i before the bonds grew slack and Bar
s-cus with an effort that cost him much
e of the skin *on one wrist worried a
d, hand free, then loosed the other, re
f moved and spat out his gag, and set
hastily about freeing his friend. That
took but a few Instants-little more
dd than was needed to rid Rose of her
re That much accomplished, a pause
of profound consternation followed.
ee The darkness was absolute in the tun
ty nel, Jimmy having taken the candle
dd away with him; and its silence was
n- rendered uncanny by the sobs and mur
>r murs of the lovers, that sounded some
*v- how fearfully remote and inhuman to
Barcus-who had turned immediately
s-- to the bulkhead and was, without the
t-- slightest hope, groping about Its joints
te and crevices in search of some way
in of forcing it....
tg "Barcus-old man!"
"Have you any idea-"
f, "Devil a one!"
n A pause...
le "Did you notice what that black
e.. guard had fixed up?"
id "hatdo you mean?"
;h "h-at the bottom of the shaft
p- I got' only a glimpse coming in-the
v door of the powder room was open.
e-- and I saw a fuse set to the top of a
e- keg of blasting powder ...
Everybody who has a garden is
now tending it, or ought to be
doing so. And it is time to look
up your garden tools and see if
they are all in order and in shape
Sfor work. Maybe you are shy
just one article, or maybe you
want a whole new set. Here you
will find a big variety of Hoes,
Rakes, Spades, Trowels, Water -
ing Cans and other tools-all of.
the best make and at very moo .
-wnat's the good of that- We're
ast enough as It is:"
"Simply to make assurance d5b17i
ure by causing a cave-in - . -
"I seem to remember hearing or
eading, some place, that tunnels have
wo ends. If that's true, tho far end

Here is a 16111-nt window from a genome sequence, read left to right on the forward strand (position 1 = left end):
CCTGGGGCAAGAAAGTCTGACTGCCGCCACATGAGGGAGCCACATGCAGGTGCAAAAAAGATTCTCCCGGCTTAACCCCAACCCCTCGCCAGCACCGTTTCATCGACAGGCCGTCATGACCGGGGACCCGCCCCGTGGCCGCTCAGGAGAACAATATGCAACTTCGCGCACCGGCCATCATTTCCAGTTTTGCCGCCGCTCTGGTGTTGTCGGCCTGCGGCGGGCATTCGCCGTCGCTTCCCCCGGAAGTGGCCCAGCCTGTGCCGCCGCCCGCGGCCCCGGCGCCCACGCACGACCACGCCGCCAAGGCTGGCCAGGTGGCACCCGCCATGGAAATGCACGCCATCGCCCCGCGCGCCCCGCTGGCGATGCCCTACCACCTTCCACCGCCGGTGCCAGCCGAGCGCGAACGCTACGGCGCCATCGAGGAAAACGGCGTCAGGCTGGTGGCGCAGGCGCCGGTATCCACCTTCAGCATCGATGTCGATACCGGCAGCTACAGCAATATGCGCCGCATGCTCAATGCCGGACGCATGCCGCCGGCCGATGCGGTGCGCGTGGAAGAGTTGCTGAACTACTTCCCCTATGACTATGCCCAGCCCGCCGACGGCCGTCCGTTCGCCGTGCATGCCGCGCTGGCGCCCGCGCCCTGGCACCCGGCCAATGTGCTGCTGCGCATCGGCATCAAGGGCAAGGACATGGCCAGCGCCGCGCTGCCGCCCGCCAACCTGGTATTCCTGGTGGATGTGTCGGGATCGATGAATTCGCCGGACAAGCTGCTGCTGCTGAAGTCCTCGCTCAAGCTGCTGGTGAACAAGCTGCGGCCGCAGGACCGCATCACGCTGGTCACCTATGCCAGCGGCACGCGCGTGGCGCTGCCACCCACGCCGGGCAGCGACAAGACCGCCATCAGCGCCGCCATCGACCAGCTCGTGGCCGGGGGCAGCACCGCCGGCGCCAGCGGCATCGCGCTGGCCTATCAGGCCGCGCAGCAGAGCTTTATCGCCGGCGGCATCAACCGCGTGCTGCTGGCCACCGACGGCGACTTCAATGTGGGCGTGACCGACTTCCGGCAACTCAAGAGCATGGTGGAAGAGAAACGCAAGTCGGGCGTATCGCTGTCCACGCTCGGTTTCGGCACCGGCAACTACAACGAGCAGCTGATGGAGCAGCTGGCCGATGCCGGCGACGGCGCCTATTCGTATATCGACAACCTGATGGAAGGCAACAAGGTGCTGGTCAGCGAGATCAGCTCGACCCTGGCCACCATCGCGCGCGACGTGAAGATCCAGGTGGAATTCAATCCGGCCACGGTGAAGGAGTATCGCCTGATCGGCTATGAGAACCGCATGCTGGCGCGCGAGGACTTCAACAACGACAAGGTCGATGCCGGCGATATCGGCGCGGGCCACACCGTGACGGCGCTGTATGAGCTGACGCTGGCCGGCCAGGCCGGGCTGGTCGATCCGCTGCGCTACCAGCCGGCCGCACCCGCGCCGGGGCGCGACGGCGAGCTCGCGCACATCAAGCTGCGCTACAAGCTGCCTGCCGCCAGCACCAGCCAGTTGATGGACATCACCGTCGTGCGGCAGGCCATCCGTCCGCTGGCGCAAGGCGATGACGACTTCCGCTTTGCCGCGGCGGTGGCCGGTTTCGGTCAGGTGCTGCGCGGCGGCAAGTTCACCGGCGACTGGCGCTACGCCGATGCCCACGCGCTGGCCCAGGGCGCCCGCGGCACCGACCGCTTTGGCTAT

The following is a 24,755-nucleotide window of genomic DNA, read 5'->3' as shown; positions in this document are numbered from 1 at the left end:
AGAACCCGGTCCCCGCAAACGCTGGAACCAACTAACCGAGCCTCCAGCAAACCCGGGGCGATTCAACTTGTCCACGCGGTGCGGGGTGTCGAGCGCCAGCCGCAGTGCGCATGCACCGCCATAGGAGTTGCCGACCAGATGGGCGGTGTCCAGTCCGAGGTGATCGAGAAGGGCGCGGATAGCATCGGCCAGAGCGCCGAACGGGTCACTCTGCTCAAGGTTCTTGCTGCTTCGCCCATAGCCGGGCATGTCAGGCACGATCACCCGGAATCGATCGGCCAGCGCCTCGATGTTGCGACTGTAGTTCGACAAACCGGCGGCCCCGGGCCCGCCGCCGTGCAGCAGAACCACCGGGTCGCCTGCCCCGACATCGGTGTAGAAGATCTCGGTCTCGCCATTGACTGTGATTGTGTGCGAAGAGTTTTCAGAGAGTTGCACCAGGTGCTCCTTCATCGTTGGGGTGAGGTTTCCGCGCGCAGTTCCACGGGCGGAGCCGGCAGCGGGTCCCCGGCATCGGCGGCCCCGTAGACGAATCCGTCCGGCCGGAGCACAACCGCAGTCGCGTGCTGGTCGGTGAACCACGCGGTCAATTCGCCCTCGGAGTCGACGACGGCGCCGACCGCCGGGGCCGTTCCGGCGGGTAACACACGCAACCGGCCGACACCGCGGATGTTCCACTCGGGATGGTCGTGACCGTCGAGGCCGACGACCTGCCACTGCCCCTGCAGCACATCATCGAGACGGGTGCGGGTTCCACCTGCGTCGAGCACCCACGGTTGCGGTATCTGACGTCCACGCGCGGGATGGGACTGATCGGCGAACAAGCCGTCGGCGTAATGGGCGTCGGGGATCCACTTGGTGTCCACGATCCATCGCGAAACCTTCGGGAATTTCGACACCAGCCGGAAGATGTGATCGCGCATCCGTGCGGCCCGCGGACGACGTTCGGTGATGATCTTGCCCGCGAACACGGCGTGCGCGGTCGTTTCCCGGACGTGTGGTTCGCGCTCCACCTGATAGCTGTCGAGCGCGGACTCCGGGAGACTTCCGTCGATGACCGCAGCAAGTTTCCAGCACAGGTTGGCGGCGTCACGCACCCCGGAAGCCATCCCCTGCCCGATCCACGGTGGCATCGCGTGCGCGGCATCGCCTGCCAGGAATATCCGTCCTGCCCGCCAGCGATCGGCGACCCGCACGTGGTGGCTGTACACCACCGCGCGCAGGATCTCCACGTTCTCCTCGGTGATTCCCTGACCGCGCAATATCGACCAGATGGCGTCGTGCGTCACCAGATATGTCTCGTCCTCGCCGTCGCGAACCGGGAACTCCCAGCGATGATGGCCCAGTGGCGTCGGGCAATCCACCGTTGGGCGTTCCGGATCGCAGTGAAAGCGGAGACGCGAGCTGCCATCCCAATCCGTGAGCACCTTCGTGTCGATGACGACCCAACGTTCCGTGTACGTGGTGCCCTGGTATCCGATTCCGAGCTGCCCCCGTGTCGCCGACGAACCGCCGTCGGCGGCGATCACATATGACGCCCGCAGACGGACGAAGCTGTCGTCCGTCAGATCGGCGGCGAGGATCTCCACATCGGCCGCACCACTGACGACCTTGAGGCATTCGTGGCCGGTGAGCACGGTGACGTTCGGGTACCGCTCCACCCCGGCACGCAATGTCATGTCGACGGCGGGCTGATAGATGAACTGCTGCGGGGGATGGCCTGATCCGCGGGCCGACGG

f this ought to be about the safest
lace when that explosion happens
f it ever does."
"Something in that!"
"Got any matches?" Barcus in
uired, as Alan hurriedly helped Rose
o her feet.
"Nor I. We'll have to feel our way
Llong. Let me lead. If I step over the
brink of a pit or anything, I'll try to
yell and warn you in time."
Alan caught his friend's hand in
passing and pressed it warmly-a ca
ress eloquent of his gratitude to Bar
cus for taling their peril lightly, or
pretending to, for the sake of Rose.
A ticklish business, that-groping
their way through blackness so
opaque that it seemed as palpable as
a pool of ink. And haste was indi
cated; they stumbled on with what
caution was possible against pitfalls
a gingerly scramble. Then an elbow
In the tunnel-sensed rather than felt
or seen-cut them off from direct
communication with the bulkhead,
and at the same time opened up a
shaft of daylight, striking down
through that pitchy darkness like a
column of fine gold.
Cries of joy, amazement, Incredulity
choking in their throats, they stum
bled forward, gained the spot Immedi
ately below the shaft, looked upward,
dazzled, to see blue sky like a coin of
heaven's minting far above them, at
the end of a long and almost perpendi
cular tunnel, wide enough to nermit
the passage of a man's body, and lined
with wooden ladders.
The end of the lowermost ladder
hung within easy reach from the fl001
of the tunnel.
But even as Alan lifted his hands to
grasp the bottom rung the opening a1
the top of the shaft was temporaril3
Thrilled with apprehension, he hesi
tated: Marrophat was up there, he lit
tle doubted; hardly like that one t<
overlook the ladder-shaft in preparing
the tunnel to be a living tomb.
"What is it?" Rose demanded at h
elbow, In a shaken whisper.